If you were to build the perfect Rickey Henderson baseball card, what elements would you include?

Here … let me help you out …

The perfect Rickey card would have to include …

  • A crouch, if he’s at-bat
  • That other crouch, if he’s on the basepaths
  • A steely stare
  • The vibrant Green & Gold of the Oakland A’s
  • The staid navy blue pinstripes of the New York Yankees if you prefer mid-1980s vintage
  • A clean, classic card design
  • His gaudy numbers on full display on the card back

And … well, this should go without saying, but … the card should spell Henderson’s name correctly. Both of his names.

The good news is that there are plenty of cards that check all those boxes.

His 1980 Topps rookie card is a pretty good example:

1980 Topps Rickey Henderson

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His 1984 Topps card fits the bill, too:

1984 topps rickey henderson

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And this 1983 Topps Record Breaker …

1983 topps rickey henderson record breaker

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And his 1985 Fleer card …

1985 Fleer rickey henderson

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And even his 1989 Topps card …

1989 topps rickey henderson

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But you know which Rickey Henderson card wasn’t quite so perfect? That would be his very first card …

Humble Beginnings

Henderson spent the 1977 season as an 18-year-old prospect with the Single-A Modesto A’s. He did just OK … he hit .345, stole 95 bases, and scored 120 runs.

Pretty pedestrian stuff.

Anyway, a group named Chong Enterprises produced a team set for Modesto that season, and they included a card of Rickey.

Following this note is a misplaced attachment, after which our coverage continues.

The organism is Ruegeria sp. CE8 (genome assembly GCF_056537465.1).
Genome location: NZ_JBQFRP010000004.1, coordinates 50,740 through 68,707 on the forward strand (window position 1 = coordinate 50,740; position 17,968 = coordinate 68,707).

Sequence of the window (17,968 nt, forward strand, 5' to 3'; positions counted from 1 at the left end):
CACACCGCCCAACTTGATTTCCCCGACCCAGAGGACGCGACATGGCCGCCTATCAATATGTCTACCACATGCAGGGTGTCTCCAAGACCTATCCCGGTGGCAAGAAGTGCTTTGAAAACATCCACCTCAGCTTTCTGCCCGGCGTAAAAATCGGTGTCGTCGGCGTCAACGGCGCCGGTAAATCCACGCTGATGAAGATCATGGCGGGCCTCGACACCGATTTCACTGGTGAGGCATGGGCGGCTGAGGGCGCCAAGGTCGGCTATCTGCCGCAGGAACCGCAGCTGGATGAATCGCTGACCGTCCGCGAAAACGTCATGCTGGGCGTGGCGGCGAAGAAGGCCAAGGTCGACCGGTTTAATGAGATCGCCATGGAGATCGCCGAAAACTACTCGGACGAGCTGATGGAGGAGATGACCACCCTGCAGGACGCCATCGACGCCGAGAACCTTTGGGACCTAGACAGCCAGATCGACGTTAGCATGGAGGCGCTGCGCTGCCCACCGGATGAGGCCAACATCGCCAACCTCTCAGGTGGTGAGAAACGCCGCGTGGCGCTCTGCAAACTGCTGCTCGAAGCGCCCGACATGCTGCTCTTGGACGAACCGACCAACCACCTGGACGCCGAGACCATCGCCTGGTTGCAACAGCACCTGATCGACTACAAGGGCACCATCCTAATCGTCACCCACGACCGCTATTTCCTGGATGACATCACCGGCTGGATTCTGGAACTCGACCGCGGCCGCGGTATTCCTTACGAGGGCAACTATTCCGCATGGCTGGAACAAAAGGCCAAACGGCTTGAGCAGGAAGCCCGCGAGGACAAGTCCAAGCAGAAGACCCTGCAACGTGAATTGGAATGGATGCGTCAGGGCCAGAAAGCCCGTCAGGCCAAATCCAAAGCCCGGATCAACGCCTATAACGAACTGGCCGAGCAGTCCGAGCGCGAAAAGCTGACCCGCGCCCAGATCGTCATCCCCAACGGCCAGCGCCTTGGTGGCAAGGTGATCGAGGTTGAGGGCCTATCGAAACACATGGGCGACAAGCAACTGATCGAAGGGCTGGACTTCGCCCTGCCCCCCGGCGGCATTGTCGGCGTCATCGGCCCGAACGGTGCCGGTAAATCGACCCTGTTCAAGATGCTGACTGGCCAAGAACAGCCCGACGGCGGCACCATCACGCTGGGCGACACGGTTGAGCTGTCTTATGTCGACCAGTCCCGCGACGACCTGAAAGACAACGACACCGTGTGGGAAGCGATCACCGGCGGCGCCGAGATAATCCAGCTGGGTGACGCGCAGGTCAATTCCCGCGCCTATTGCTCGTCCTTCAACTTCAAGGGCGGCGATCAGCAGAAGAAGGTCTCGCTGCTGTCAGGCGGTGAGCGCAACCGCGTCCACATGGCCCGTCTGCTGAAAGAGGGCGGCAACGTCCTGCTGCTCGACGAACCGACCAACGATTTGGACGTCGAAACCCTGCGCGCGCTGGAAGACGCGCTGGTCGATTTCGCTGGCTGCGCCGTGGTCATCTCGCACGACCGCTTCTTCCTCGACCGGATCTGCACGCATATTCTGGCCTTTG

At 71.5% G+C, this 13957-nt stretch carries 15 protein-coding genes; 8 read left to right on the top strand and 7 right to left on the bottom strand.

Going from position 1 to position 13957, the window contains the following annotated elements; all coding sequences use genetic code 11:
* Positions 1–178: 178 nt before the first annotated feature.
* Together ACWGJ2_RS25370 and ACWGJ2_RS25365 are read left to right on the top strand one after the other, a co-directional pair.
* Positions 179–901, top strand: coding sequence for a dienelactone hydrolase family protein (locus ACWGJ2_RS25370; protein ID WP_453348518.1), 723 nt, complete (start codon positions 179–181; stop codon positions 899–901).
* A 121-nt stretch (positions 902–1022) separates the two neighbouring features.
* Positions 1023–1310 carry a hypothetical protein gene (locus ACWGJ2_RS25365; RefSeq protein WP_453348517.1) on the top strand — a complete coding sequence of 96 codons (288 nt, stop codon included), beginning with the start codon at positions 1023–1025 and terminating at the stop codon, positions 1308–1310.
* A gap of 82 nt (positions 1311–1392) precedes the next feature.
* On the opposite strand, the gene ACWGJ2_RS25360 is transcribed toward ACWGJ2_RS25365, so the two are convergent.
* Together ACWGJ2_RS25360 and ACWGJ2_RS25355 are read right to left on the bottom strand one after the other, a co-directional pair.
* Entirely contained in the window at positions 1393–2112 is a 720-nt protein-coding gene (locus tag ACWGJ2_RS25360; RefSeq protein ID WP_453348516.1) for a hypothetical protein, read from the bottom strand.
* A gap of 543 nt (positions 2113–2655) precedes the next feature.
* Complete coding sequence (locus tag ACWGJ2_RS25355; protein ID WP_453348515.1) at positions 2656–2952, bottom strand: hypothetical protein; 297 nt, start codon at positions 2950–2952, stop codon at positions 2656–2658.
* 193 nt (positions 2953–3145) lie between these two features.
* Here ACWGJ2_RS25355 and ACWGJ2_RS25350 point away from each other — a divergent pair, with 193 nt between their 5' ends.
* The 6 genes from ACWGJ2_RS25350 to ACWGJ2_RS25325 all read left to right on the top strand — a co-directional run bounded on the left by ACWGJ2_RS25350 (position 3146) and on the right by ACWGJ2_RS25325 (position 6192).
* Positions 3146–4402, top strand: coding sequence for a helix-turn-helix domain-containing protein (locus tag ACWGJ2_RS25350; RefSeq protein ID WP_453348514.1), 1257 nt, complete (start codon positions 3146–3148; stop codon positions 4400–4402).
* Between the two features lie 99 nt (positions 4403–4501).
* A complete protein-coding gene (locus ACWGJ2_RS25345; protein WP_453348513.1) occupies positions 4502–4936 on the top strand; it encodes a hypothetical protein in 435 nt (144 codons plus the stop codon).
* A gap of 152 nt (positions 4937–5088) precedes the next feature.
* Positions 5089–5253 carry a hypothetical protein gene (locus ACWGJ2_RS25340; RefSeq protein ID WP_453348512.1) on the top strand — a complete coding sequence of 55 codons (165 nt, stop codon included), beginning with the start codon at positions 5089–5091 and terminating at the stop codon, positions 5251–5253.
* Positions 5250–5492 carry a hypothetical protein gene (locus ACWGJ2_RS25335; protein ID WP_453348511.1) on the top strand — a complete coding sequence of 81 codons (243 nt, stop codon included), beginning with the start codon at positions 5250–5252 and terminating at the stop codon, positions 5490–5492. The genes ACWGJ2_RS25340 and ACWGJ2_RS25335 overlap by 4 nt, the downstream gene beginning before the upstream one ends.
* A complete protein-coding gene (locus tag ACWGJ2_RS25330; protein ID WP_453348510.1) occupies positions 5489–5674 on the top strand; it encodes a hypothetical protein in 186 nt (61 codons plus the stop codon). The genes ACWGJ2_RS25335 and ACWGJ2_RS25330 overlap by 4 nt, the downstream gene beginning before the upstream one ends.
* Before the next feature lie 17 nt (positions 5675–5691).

And boy, was it a doozy!

Consider …

  • The photo was in black-and-white.
  • The photo was about half bat.
  • The photo was grainy enough that you can’t really see his eyes very well. Maybe he’s glaring?
  • The back is blank.
  • The card number appears prominently on the card front, in the upper left-hand corner, like so:  “5)”
  • There is no card design to speak of.

And, oh my — Rickey’s name is spelled wrong.

1977 Chong Modesto A's Ricky Henderson

So Rickey Henderson’s first-ever baseball card is actually a “Ricky” Henderson baseball card, and it could be a Dave Henderson baseball card for all we can tell from the photo.

Looking at pictures of the card, you also get the feeling it might actually just be an old newspaper clipping.

The thing is, though, looking at pictures of the card may be just about as close as you’re ever going to get to one of these things. You see, the Chong cards are about as rare as a game without Rickey on base.

According to Matthew Glidden, an estimated 500 of the team sets were issued in 1977, at a time before everyone thought every baseball card would be worth a fortune someday. You can be sure that not all of those sets made it through the last 40 years, in other words.

So far, in fact, PSA has graded 29 of the Henderson cards, with none scoring a perfect 10 and only one rating a flat out 9 with no qualifiers.

Click WHERE to Buy One?

As you might imagine, sales of this first Rickey (Ricky) card are pretty unusual, too. According to a PSA post from nearly a decade ago, an off-centered PSA 9 Rickey sold for $1300+ way back in 2007.

The card comes up for auction occasionally these days, but it’s not one you’re likely to find on an eBay whim or at your local card shop or show, and it’s hard telling how much you’d have to pay for an actual copy at the moment. Huggins & Scott auctioned a PSA 7 Henderson for $1400 (11 bids) in October 2014, so today’s price undoubtedly would be north of that.

As Glidden notes in the piece above, Chong reprinted the card, with some modifications, as part of their 1989 Modesto A’s alumni issue. And, considering the *ahem* quality of the originals, it wouldn’t be all that surprising to find counterfeit versions of the 1977 card running around out there (though I haven’t explicitly heard of any).

All told, if you want to own Rickey Henderson’s first baseball card, his 1977 Modesto A’s issue is the only game in town.

You’ll need lots of persistence and good luck to catch one, though — just like Rickey himself.

(Check out the rest of our player-focused posts here.)

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